Rich Lowry: Frederick Douglass, a self-made man
By Rich Lowry
Frederick Douglass gave one of the great July Fourth orations in American history. Speaking in Rochester, N.Y., in 1852, he hailed the accomplishments and ideals of the Founders, before denouncing the nation’s departures from the faith of the Declaration of Independence with the righteousness and fury of an Old Testament prophet.
Congress just placed a statue of Frederick Douglass in the Capitol. It may be the best thing it does all year. Douglass is one of the nation’s greatest champions of freedom. The former slave fought for it for himself and for others, and in his speeches and writings left a record of devotion to liberty that will echo through all time.
“Not even such justly canonized Founding Fathers as Benjamin Franklin and Thomas Jefferson,” the late critic Albert Murray argues, “represent a more splendid image and pattern for the contemporary American citizen. On balance, not even Abraham Lincoln was a more heroic embodiment of the American as self-made man. After all, Lincoln, like Franklin and Jefferson, was born free.”
In his youth as a slave on the Eastern Shore of Maryland, Douglass looked at the sailboats on the Chesapeake with envy, as he wrote later in his first memoir: “You are freedom’s swift-winged angels that fly round the world. I am confined in bands of iron! O that I were free! O, that I were on one of your gallant decks, and under your protecting wing!”
Douglass forged his own freedom through shrewdness and will. When the wife of a household he was serving began innocently to teach him to read, her husband rebuked her: “A n—– should know nothing but to obey his master — to do as he is told to do. Learning would spoil the best n—– in the world. Now, if you teach that n—– how to read, there would be no keeping him. It would forever unfit him to be a slave.”
That was all Douglass needed to know. “From that moment, I understood the pathway from slavery to freedom,” he said. “I set out with high hope, and a fixed purpose, at whatever cost of trouble, to learn how to read.” He traded his bread to white boys in exchange for their reading lessons, and devoured the collection of classic speeches, The Columbian Orator. Its writings in opposition to all oppression “gave tongue to interesting thoughts of my own soul.”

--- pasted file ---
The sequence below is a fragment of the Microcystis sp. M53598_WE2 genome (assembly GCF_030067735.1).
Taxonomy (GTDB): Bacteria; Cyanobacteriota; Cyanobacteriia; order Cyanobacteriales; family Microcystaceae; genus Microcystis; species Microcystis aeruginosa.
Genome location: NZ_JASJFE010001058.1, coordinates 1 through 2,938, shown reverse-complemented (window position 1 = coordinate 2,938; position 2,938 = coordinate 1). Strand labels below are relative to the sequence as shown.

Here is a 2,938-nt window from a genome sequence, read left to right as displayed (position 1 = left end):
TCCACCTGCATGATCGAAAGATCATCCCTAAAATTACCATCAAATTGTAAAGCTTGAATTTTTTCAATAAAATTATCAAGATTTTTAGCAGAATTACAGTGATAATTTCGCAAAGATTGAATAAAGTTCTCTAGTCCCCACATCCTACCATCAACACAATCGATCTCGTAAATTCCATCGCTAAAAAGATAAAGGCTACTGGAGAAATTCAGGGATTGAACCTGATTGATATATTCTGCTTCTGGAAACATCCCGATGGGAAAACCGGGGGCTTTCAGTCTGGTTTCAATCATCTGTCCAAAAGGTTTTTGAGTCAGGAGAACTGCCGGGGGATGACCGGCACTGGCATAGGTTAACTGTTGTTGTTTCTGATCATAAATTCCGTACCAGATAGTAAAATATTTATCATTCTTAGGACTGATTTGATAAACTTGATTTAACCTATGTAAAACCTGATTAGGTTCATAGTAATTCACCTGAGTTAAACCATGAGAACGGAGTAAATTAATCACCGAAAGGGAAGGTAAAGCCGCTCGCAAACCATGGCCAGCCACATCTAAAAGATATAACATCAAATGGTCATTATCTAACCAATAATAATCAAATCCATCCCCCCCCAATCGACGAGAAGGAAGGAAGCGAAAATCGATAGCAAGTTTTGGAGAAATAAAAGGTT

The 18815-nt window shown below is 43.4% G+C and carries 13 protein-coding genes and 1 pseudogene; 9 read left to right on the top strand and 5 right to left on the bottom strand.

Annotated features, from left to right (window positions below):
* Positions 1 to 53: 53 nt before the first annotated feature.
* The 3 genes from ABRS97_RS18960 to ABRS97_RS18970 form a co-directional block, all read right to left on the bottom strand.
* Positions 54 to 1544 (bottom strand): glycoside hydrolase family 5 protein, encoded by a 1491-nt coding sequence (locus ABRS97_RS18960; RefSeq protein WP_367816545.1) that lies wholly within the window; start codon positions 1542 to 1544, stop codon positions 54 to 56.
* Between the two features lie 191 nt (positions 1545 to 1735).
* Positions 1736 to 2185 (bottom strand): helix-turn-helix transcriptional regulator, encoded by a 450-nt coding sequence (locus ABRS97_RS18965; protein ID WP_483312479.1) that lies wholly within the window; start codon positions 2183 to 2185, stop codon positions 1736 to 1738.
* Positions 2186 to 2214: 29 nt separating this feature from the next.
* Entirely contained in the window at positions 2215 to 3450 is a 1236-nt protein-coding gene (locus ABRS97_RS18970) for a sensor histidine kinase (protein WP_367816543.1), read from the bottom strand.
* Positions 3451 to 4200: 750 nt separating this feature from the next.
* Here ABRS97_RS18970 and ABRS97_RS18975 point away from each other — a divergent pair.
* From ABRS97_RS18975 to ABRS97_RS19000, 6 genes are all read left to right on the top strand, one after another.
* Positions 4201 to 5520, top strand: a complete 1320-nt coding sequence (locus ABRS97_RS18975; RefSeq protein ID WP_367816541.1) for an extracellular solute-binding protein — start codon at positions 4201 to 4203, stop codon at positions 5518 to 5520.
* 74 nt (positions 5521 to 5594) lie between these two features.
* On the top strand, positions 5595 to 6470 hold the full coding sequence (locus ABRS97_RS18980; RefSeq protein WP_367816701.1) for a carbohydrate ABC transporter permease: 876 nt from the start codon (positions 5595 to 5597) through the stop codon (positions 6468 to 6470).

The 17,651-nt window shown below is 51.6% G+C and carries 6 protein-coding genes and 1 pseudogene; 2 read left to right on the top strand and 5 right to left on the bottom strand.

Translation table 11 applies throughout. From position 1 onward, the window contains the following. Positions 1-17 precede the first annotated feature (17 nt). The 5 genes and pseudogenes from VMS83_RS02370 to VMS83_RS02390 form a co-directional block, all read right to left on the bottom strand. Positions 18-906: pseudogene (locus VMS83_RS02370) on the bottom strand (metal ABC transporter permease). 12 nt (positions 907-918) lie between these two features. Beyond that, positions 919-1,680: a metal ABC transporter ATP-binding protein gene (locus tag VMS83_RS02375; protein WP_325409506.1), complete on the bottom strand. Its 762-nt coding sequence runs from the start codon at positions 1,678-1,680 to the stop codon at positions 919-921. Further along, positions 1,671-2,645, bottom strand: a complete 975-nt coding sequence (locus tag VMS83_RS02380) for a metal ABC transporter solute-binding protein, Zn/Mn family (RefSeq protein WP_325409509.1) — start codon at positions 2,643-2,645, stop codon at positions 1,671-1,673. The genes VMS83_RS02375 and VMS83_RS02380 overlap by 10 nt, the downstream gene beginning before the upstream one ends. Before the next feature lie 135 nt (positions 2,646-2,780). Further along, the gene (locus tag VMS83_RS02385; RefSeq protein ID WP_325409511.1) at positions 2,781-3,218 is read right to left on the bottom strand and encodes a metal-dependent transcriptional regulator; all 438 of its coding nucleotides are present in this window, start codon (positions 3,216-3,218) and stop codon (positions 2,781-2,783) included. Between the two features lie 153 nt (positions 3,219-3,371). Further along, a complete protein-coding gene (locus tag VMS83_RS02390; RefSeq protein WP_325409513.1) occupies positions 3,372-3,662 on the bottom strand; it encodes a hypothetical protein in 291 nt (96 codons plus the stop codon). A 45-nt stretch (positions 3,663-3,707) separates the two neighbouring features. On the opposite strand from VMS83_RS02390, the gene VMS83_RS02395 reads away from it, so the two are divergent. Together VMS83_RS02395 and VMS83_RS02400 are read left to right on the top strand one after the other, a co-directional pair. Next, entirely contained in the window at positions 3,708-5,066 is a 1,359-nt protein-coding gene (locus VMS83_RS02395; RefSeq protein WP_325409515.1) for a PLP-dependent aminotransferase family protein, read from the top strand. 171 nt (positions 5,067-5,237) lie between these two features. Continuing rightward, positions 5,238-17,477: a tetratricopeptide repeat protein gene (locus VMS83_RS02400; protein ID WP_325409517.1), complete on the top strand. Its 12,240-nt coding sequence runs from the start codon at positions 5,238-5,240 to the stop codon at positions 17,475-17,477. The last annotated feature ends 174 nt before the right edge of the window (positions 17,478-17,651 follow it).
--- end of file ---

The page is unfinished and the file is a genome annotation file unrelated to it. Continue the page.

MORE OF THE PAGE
In a turning point, he fought back against a slave breaker who sought to beat him. “You have seen how a man was made a slave,” he writes of this act of self-assertion, “you shall see how a slave was made a man.” Eventually, his master hired him out in Baltimore and took the proceeds — but not quite all. He might let him keep 6 cents of the $6 he earned in a week. “I regarded it,” Douglass writes, “as a sort of admission of my right to the whole.”
By now, he was a slave only in form, not in fact, as he puts it. All that was left was to make his escape. In the North, he became a fierce abolitionist and an evangelist for work and self-improvement. In his most popular lecture, titled “Self-Made Men,” he declared, “We may explain success mainly by one word and that word is WORK! WORK!! WORK!!! WORK!!!! Not transient and fitful effort, but patient, enduring, honest, unremitting, and indefatigable work, into which the whole heart is put.”
In his legendary July Fourth oration, he said this holiday “is yours, not mine,” and lashed the country for the national sin of slavery. But he honored the country’s founding, in words that will always be true. “The 4th of July is the first great fact in your nation’s history — the very ringbolt in the chain of your yet undeveloped destiny,” he declared. “Cling to this day — cling to it, and to its principles, with the grasp of a storm-tossed mariner to a spar at midnight.”